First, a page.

Statistical ecology is a new scientific discipline that has grown rapidly in response to changes in the global environment. The Conversation Africa’s energy and environment editor Ozayr Patel asked Sanet Hugo, from the Centre for Statistics in Ecology, the Environment and Conservation, how this has affected African scientists.
What is statistical ecology?
Statistical methods have been used for more than a century to analyse the environment, wildlife and species. But ecological data today have reached unprecedented levels of detail, complexity and size.
Scientific “big data” spur new developments in statistics and computing power. Ecological big data isn’t as massive as that of astrophysics and genetics, but there are aspects of it that need specialised methods to manage the statistics.
What are the roots of statistical ecology?
Statistical ecology emerged as a link between cutting-edge statistical methods and sophisticated ecological questions. It’s developed rapidly over the past decade, responding to the urgent need to look at what’s driving environmental changes like climate change and habitat destruction.
It’s a particularly productive field in Africa and could enable researchers on the continent to become leaders in globally relevant research. It can also position them to really tackle real-world issues.
Statistical ecology also provides tools to track environmental changes that affect biodiversity and human livelihoods. This supports sustainable infrastructure and agricultural policies.
Who are statistical ecologists?
In the past decade there’s been a flood of opportunities for ecologists. As these increase, though, so does the workload. Mathematically inclined ecologists and statisticians shoulder much of the work burden.
They are scarce in Africa.
The problem is that ecologists need better undergraduate training in statistics. Ecologists really need advanced statistical training and computer programming abilities.
Statistical ecology is able to provide confident, evidence-based solutions to those who make decisions about conservation. At the moment such material is often bypassed when urgent conservation policies are developed. This is particularly true in Africa.
If the field is to advance, more people with diverse talents in programming, statistics and ecology must be nurtured. There also needs to be work around plugging the communication gap that exists between scientists from different fields. A similar gap exists between scientists and policymakers.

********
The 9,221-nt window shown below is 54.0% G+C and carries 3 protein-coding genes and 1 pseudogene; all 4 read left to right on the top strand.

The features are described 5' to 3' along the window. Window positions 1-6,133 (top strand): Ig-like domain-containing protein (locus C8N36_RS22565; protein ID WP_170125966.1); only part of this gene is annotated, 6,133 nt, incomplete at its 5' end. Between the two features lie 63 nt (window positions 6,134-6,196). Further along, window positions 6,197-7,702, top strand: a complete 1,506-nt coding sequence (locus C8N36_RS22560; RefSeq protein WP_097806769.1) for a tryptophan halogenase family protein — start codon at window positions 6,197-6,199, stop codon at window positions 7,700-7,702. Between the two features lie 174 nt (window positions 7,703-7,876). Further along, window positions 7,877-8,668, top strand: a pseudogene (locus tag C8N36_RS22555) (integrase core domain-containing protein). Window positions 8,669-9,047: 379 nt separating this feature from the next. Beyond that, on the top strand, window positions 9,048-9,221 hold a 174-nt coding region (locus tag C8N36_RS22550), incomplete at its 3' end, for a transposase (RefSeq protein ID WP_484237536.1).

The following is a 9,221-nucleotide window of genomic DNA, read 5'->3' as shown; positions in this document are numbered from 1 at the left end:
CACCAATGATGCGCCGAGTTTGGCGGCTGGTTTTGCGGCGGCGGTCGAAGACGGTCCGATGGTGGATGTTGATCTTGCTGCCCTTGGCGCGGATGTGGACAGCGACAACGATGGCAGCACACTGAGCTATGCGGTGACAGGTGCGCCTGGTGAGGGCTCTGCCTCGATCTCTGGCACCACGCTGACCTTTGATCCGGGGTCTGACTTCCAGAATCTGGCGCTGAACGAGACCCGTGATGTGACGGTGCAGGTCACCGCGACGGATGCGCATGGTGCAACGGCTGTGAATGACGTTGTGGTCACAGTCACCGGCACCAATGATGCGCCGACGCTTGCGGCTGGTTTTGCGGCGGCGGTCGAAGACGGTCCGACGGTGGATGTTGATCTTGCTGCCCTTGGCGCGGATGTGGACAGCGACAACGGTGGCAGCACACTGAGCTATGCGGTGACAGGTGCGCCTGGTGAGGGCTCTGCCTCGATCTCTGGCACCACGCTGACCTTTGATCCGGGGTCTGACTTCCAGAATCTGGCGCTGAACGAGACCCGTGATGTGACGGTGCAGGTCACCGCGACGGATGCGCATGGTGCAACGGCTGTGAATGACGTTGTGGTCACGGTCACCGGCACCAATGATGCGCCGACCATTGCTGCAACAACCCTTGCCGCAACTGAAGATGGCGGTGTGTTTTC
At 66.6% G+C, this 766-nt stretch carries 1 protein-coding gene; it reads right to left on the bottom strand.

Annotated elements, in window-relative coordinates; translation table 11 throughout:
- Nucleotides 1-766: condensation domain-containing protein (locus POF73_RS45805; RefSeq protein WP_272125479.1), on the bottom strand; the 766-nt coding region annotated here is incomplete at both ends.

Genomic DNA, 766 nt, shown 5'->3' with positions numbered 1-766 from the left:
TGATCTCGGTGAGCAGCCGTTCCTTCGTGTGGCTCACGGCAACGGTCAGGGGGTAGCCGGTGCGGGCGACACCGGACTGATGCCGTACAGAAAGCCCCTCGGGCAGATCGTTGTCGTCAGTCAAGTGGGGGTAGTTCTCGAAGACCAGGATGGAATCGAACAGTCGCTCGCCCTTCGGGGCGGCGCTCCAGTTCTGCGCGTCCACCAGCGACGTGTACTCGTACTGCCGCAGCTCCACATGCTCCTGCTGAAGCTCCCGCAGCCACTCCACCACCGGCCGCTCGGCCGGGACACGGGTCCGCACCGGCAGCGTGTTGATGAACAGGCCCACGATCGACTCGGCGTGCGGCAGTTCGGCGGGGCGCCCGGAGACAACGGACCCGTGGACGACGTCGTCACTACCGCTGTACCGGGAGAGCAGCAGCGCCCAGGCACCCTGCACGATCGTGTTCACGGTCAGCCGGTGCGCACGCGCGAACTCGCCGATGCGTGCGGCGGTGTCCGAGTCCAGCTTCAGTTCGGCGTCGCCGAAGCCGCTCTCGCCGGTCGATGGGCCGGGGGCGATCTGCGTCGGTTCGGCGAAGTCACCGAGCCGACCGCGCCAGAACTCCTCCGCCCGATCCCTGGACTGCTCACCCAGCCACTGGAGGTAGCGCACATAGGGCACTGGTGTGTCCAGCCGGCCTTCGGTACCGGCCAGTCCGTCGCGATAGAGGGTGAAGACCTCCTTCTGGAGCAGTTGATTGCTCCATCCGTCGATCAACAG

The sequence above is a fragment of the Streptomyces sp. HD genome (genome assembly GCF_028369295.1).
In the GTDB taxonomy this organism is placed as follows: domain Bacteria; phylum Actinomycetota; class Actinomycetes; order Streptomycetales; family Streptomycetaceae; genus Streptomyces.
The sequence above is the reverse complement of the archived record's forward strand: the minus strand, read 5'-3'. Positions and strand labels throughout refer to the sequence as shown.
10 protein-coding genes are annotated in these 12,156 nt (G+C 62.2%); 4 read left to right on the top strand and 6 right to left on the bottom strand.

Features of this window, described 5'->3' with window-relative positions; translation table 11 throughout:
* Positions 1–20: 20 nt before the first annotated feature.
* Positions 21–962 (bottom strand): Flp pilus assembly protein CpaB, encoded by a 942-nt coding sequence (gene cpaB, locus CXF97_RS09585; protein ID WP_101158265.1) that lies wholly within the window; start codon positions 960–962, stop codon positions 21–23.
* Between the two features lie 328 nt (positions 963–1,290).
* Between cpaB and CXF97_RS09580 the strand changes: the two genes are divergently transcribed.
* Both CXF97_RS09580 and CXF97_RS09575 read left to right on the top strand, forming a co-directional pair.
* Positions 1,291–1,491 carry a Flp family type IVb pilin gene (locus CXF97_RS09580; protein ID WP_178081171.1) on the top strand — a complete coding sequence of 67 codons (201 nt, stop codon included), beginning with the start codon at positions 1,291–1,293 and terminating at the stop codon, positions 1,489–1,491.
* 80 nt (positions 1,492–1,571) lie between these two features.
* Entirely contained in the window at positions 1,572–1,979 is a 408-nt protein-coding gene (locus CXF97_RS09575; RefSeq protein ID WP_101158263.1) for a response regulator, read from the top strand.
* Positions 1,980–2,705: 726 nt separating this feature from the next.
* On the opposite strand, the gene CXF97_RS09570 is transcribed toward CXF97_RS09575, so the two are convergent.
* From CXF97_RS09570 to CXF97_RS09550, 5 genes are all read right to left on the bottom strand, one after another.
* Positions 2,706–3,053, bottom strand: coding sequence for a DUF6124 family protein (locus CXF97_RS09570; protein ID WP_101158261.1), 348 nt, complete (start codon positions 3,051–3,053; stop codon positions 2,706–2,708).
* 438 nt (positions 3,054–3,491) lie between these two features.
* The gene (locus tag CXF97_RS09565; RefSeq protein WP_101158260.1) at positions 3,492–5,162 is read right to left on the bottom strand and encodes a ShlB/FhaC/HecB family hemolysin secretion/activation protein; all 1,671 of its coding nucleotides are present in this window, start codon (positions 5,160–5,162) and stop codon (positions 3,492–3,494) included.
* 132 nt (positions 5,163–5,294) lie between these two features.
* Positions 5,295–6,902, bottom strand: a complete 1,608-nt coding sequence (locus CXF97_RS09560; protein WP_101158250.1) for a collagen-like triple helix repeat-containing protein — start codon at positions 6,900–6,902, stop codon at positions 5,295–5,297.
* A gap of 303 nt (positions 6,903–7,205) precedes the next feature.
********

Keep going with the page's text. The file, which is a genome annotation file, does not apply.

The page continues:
How can capacity be increased?
The good news is that these problems can be solved. In fact, many solutions have already been set in motion.
Institutional change is crucial. It’s a long-term project, of course, that needs financial and administrative input.
New courses are needed and ecologists really need better undergraduate statistical training. And postgraduate students and professionals could also benefit from advanced statistics courses. More generally, science students need better mathematics education in school.
Collaboration is key. There must be stronger ties between researchers, university departments and non-academic institutions.
There’s been quite a bit of progress internationally. Research institutions like the Centre for Research into Ecological and Environmental Modelling and the Centre for Statistical Ecology and Environmental Statistics have been set up. There is also a scientific conference dedicated to the discipline. But options are more limited in Africa.
Where to find statistical ecologists
The Centre for Statistics in Ecology, the Environment and Conservation spans the departments of biology and statistics at the University of Cape Town. It collaborates with institutions locally and abroad. These include the Endangered Wildlife Trust and the South African National Biodiversity Institute.
African researchers shouldn’t be deterred from embracing statistical ecology just because their institutions are slow to change. Many higher education institutions promote free web-based seminars and courses. There’s additional support too from online educational, scientific and programming communities. These are part of a global drive to promote accessible, open-source educational resources and computer programmes.
These are short-term solutions that can’t replace investment in formal institutions. But it’s still encouraging that the scientific community, policymakers and the public are spontaneously sharing knowledge.
This may raise the awareness needed to speed up institutional reform. The communication gap between statistical science, ecology, policymakers, the public and other scientific fields might soon be a thing of the past.